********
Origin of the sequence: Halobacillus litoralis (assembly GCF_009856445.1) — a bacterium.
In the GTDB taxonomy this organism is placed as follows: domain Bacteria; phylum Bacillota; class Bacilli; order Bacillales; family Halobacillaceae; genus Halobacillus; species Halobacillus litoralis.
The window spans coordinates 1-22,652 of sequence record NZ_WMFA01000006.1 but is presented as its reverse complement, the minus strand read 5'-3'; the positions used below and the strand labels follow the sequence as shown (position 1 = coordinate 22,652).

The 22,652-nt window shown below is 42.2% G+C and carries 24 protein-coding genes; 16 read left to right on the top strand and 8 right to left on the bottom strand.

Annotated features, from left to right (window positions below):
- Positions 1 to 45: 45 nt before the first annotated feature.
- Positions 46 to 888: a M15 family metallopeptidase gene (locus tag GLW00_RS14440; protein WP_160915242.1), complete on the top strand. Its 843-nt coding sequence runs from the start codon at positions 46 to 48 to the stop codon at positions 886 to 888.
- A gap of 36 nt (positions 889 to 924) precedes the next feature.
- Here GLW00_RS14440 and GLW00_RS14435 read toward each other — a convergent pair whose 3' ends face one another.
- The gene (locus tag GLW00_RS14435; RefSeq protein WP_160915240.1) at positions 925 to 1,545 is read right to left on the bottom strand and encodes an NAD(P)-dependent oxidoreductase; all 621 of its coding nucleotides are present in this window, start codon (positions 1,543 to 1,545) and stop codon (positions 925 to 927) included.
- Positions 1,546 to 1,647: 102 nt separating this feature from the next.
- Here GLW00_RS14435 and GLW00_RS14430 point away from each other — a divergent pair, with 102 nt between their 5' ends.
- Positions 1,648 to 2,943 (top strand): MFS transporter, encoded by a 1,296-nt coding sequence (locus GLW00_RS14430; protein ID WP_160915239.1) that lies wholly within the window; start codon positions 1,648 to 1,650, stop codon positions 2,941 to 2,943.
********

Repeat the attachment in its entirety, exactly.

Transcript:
Origin of the sequence: Halobacillus litoralis (assembly GCF_009856445.1) — a bacterium.
In the GTDB taxonomy this organism is placed as follows: domain Bacteria; phylum Bacillota; class Bacilli; order Bacillales; family Halobacillaceae; genus Halobacillus; species Halobacillus litoralis.
The window spans coordinates 1-22,652 of sequence record NZ_WMFA01000006.1 but is presented as its reverse complement, the minus strand read 5'-3'; the positions used below and the strand labels follow the sequence as shown (position 1 = coordinate 22,652).

The 22,652-nt window shown below is 42.2% G+C and carries 24 protein-coding genes; 16 read left to right on the top strand and 8 right to left on the bottom strand.

Annotated features, from left to right (window positions below):
- Positions 1 to 45: 45 nt before the first annotated feature.
- Positions 46 to 888: a M15 family metallopeptidase gene (locus tag GLW00_RS14440; protein WP_160915242.1), complete on the top strand. Its 843-nt coding sequence runs from the start codon at positions 46 to 48 to the stop codon at positions 886 to 888.
- A gap of 36 nt (positions 889 to 924) precedes the next feature.
- Here GLW00_RS14440 and GLW00_RS14435 read toward each other — a convergent pair whose 3' ends face one another.
- The gene (locus tag GLW00_RS14435; RefSeq protein WP_160915240.1) at positions 925 to 1,545 is read right to left on the bottom strand and encodes an NAD(P)-dependent oxidoreductase; all 621 of its coding nucleotides are present in this window, start codon (positions 1,543 to 1,545) and stop codon (positions 925 to 927) included.
- Positions 1,546 to 1,647: 102 nt separating this feature from the next.
- Here GLW00_RS14435 and GLW00_RS14430 point away from each other — a divergent pair, with 102 nt between their 5' ends.
- Positions 1,648 to 2,943 (top strand): MFS transporter, encoded by a 1,296-nt coding sequence (locus GLW00_RS14430; protein ID WP_160915239.1) that lies wholly within the window; start codon positions 1,648 to 1,650, stop codon positions 2,941 to 2,943.